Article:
By Perry Price, Revation Systems
A few years ago, industry discussions of telehealth’s impact on rural healthcare in America began to surface, begging the question of its ability to transform the experience of patients residing in rural areas across the nation. With so many new capabilities resulting from healthcare’s digital transformation, telemedicine has often been pegged as the solution to close any gaps in providing care for rural patients today. Looking ahead to 2019, it’s important to evaluate what still needs to happen in order to ensure that journey continues to unfold.
A New Wave Of Innovation
Statista projected that in 2018 alone, nearly 7 million people would use telehealth services. And although telehealth solutions provide convenience and flexibility for today’s patients (as opposed to more traditional communication via phone or in-person visits at a clinic), perhaps telemedicine’s most significant opportunity for impact lies in the healthcare delivery in rural communities.
The American Hospital Association reports that as of this year 65 percent of U.S. hospitals connect with patients and consulting practitioners at a distance through the use of video and other technology. On top of that, almost every state Medicaid program has some form of coverage for telehealth services today — indicative of the tremendous need for these types of services.
In May 2018, the Centers for Medicare & Medicaid Services (CMS) announced its first Rural Health Strategy, which aims to provide a proactive approach to ensure the nearly one in five individuals (60 million) who live in rural America have access to high-quality, affordable healthcare. The strategy focuses on objectives like improving access to care through provider engagement and support, advancing telemedicine services and empowering patients in rural communities to make decisions about their healthcare.
Despite some barriers, emerging telehealth technology may be poised to reach these rural communities in a few new ways.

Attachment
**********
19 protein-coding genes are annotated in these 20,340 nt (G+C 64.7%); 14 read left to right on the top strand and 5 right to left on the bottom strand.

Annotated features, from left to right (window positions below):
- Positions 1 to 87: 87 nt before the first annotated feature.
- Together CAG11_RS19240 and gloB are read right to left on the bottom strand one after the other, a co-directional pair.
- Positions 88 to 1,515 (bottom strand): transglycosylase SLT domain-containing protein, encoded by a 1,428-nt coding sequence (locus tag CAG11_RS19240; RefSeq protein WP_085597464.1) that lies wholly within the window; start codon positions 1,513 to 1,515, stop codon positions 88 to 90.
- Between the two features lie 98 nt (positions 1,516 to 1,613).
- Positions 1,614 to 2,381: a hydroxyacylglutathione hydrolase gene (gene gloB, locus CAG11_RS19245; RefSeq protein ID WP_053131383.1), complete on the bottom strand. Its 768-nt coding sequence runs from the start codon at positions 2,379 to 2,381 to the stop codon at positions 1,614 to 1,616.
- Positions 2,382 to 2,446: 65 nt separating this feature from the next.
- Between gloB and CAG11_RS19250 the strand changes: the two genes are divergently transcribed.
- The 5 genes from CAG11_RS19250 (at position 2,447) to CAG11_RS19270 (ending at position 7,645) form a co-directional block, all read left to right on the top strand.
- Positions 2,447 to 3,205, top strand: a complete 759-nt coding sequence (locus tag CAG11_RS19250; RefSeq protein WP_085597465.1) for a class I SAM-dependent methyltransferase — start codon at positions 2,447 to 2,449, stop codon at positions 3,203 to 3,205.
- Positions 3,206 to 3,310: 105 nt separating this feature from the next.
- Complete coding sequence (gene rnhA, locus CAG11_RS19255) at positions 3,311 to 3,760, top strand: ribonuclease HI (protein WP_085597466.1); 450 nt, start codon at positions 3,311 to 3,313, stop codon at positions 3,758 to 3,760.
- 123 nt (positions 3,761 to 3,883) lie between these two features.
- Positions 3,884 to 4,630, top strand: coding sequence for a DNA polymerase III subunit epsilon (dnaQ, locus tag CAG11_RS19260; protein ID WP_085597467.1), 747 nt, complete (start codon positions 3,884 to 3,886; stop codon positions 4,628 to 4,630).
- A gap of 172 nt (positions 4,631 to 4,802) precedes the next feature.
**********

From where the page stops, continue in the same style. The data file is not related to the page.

Where Bandwidth Falls Short, Chatbots Bridge The Gap
Although telehealth solutions such as virtual visits, that allow patients to connect with a provider over video on a computer or mobile device, can be an ideal solution in rural areas, challenges often exist in their deployment.
The U.S. Census Bureau defines “rural” as encompassing all population, housing and territory not included within an urban area (with “urban” meaning areas of 50,000 or more people, or clusters of 2,500 to 50,000 people). Demographically, rural areas also tend to trend toward lower median incomes, higher disability rates and a high proportion of senior citizens. For those patients residing in rural areas, access to high-quality, high-speed internet can be a challenge due to the terrain — which makes the use of video for virtual visits impossible in certain scenarios.
However, recent advancements in artificial intelligence (AI), specifically related to chatbot engines, are helping to bridge the gap for these patients who can’t access video consultations. According to Gartner, 55 percent of companies will have a chatbot in operation by the year 2020. As a result, chatbots, which simulate conversation with a human through AI, are one way in which technology can improve the delivery of healthcare for rural patients.